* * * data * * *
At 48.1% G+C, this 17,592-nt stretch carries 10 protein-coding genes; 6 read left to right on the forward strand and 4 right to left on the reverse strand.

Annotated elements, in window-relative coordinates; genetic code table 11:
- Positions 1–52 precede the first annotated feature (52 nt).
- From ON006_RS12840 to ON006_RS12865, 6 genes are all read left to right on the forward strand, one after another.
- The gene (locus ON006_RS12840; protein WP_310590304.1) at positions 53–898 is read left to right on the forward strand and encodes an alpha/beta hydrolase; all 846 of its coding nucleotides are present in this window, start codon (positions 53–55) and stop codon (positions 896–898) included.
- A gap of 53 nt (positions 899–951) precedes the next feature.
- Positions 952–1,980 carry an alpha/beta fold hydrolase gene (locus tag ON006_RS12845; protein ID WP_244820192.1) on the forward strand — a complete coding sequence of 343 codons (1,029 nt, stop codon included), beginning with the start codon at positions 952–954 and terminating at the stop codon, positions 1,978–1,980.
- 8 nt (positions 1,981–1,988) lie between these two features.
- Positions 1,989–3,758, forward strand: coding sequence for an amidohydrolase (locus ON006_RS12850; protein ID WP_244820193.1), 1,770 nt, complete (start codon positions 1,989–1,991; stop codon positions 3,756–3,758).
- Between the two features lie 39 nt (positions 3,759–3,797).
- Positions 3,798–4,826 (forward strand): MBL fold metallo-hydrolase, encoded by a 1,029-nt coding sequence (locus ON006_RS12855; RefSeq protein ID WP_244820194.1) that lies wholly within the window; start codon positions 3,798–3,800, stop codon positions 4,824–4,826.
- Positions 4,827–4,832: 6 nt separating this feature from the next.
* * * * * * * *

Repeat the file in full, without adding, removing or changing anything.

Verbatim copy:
At 48.1% G+C, this 17,592-nt stretch carries 10 protein-coding genes; 6 read left to right on the forward strand and 4 right to left on the reverse strand.

Annotated elements, in window-relative coordinates; genetic code table 11:
- Positions 1–52 precede the first annotated feature (52 nt).
- From ON006_RS12840 to ON006_RS12865, 6 genes are all read left to right on the forward strand, one after another.
- The gene (locus ON006_RS12840; protein WP_310590304.1) at positions 53–898 is read left to right on the forward strand and encodes an alpha/beta hydrolase; all 846 of its coding nucleotides are present in this window, start codon (positions 53–55) and stop codon (positions 896–898) included.
- A gap of 53 nt (positions 899–951) precedes the next feature.
- Positions 952–1,980 carry an alpha/beta fold hydrolase gene (locus tag ON006_RS12845; protein ID WP_244820192.1) on the forward strand — a complete coding sequence of 343 codons (1,029 nt, stop codon included), beginning with the start codon at positions 952–954 and terminating at the stop codon, positions 1,978–1,980.
- 8 nt (positions 1,981–1,988) lie between these two features.
- Positions 1,989–3,758, forward strand: coding sequence for an amidohydrolase (locus ON006_RS12850; protein ID WP_244820193.1), 1,770 nt, complete (start codon positions 1,989–1,991; stop codon positions 3,756–3,758).
- Between the two features lie 39 nt (positions 3,759–3,797).
- Positions 3,798–4,826 (forward strand): MBL fold metallo-hydrolase, encoded by a 1,029-nt coding sequence (locus ON006_RS12855; RefSeq protein ID WP_244820194.1) that lies wholly within the window; start codon positions 3,798–3,800, stop codon positions 4,824–4,826.
- Positions 4,827–4,832: 6 nt separating this feature from the next.